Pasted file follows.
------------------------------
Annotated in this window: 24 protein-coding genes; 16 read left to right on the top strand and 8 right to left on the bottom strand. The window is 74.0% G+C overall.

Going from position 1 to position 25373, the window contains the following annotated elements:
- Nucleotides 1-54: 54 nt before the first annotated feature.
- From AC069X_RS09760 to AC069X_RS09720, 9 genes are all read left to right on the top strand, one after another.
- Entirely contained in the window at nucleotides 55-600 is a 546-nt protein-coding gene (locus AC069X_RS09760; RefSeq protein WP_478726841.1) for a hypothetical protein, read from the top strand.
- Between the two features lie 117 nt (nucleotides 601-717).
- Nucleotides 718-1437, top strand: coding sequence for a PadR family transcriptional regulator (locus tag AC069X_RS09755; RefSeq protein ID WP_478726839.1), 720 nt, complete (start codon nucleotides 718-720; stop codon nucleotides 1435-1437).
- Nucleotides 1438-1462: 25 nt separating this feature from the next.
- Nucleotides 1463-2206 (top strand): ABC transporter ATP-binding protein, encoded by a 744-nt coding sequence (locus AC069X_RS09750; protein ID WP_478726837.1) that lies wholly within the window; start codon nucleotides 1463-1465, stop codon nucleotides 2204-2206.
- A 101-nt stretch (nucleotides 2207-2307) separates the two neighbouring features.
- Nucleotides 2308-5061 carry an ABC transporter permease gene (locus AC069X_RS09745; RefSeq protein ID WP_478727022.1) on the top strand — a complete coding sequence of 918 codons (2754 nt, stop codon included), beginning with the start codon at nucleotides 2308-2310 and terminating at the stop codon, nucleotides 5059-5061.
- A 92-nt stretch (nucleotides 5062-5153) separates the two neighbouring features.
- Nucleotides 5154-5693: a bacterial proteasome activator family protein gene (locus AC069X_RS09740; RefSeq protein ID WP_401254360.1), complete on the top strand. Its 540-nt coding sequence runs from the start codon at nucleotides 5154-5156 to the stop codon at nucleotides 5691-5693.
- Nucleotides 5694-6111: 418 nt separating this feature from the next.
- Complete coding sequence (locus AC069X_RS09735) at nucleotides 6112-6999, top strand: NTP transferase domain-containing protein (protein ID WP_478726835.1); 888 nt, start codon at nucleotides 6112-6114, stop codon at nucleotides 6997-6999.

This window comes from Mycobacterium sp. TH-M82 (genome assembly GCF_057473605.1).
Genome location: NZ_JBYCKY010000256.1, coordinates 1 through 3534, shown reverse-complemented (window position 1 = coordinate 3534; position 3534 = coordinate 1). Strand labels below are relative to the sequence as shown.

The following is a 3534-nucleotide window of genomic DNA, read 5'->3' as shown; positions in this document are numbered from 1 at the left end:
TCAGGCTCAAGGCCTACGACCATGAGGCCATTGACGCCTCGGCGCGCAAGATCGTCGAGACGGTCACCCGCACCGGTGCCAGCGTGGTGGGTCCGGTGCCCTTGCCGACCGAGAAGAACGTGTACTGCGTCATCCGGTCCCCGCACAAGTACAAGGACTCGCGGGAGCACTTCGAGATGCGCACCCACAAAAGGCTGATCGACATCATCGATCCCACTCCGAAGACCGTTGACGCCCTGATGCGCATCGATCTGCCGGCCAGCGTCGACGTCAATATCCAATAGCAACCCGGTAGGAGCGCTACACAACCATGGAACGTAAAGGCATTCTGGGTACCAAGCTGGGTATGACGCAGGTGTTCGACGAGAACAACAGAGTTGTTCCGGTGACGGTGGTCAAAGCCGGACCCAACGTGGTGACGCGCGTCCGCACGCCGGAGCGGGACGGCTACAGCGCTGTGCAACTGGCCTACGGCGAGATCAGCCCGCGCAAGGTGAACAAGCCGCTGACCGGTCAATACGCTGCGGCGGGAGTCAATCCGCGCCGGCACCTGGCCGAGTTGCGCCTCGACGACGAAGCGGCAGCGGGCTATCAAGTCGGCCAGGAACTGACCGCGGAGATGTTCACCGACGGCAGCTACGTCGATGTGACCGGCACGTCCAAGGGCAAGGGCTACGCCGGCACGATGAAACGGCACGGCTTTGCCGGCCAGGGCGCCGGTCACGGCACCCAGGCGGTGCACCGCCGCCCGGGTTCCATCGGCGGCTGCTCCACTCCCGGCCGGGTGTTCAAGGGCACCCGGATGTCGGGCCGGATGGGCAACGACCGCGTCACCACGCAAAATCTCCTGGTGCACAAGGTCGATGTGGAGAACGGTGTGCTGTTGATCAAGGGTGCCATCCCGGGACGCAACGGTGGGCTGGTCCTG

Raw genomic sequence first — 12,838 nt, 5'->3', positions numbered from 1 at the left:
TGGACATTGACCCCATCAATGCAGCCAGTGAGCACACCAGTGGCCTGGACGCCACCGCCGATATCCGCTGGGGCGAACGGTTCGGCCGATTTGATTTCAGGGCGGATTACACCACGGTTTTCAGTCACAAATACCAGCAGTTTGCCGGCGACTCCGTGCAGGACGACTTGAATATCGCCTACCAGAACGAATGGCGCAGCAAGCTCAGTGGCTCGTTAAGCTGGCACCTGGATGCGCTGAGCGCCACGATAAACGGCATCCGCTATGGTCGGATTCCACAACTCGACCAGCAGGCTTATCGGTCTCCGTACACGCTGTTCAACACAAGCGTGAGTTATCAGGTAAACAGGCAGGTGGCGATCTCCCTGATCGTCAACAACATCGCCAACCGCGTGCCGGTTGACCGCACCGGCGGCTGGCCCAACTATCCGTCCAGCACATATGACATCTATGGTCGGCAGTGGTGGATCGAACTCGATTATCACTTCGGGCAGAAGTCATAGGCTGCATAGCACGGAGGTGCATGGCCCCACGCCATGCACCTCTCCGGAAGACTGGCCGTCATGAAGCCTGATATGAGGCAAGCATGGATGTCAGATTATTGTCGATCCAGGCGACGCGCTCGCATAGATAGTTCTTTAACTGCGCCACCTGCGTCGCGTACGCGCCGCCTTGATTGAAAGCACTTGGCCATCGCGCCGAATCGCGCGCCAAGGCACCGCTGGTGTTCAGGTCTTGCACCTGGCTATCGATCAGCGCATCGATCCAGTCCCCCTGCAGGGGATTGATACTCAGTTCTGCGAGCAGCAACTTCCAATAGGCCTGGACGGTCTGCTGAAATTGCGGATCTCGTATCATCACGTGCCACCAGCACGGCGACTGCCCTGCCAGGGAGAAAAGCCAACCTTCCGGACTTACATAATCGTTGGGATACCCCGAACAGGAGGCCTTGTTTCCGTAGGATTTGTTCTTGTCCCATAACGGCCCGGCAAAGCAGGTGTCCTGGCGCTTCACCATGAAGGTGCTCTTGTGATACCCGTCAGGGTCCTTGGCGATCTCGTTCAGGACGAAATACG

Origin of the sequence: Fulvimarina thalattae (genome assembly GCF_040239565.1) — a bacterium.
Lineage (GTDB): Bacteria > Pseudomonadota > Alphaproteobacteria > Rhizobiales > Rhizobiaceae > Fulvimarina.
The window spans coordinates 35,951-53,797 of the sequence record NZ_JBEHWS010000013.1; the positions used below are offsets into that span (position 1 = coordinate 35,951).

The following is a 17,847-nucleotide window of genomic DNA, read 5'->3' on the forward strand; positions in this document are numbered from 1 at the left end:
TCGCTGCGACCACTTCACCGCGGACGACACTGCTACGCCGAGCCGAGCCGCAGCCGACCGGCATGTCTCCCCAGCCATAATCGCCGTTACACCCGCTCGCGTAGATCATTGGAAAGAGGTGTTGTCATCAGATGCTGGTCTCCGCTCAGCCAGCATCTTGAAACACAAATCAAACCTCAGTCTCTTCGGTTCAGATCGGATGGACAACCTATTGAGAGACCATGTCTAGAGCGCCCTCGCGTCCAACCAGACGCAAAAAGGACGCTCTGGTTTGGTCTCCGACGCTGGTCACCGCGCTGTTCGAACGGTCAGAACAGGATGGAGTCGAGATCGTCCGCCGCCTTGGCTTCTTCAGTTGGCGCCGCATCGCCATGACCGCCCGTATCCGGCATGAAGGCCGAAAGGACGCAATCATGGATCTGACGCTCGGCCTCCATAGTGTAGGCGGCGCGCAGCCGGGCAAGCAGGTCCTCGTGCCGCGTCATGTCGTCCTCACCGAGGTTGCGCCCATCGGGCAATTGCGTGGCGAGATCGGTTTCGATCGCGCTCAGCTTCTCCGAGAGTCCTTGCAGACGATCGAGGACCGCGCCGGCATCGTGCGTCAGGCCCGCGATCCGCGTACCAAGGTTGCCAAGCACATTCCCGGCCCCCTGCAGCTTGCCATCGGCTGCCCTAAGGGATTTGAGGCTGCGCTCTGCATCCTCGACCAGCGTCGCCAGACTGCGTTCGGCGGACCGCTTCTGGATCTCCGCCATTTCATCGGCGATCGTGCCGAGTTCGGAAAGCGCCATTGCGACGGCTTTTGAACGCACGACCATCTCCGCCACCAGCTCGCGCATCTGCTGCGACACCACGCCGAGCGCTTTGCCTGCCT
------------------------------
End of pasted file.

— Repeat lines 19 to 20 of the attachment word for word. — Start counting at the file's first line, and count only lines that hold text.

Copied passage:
TCAGGCTCAAGGCCTACGACCATGAGGCCATTGACGCCTCGGCGCGCAAGATCGTCGAGACGGTCACCCGCACCGGTGCCAGCGTGGTGGGTCCGGTGCCCTTGCCGACCGAGAAGAACGTGTACTGCGTCATCCGGTCCCCGCACAAGTACAAGGACTCGCGGGAGCACTTCGAGATGCGCACCCACAAAAGGCTGATCGACATCATCGATCCCACTCCGAAGACCGTTGACGCCCTGATGCGCATCGATCTGCCGGCCAGCGTCGACGTCAATATCCAATAGCAACCCGGTAGGAGCGCTACACAACCATGGAACGTAAAGGCATTCTGGGTACCAAGCTGGGTATGACGCAGGTGTTCGACGAGAACAACAGAGTTGTTCCGGTGACGGTGGTCAAAGCCGGACCCAACGTGGTGACGCGCGTCCGCACGCCGGAGCGGGACGGCTACAGCGCTGTGCAACTGGCCTACGGCGAGATCAGCCCGCGCAAGGTGAACAAGCCGCTGACCGGTCAATACGCTGCGGCGGGAGTCAATCCGCGCCGGCACCTGGCCGAGTTGCGCCTCGACGACGAAGCGGCAGCGGGCTATCAAGTCGGCCAGGAACTGACCGCGGAGATGTTCACCGACGGCAGCTACGTCGATGTGACCGGCACGTCCAAGGGCAAGGGCTACGCCGGCACGATGAAACGGCACGGCTTTGCCGGCCAGGGCGCCGGTCACGGCACCCAGGCGGTGCACCGCCGCCCGGGTTCCATCGGCGGCTGCTCCACTCCCGGCCGGGTGTTCAAGGGCACCCGGATGTCGGGCCGGATGGGCAACGACCGCGTCACCACGCAAAATCTCCTGGTGCACAAGGTCGATGTGGAGAACGGTGTGCTGTTGATCAAGGGTGCCATCCCGGGACGCAACGGTGGGCTGGTCCTG

Raw genomic sequence first — 12,838 nt, 5'->3', positions numbered from 1 at the left: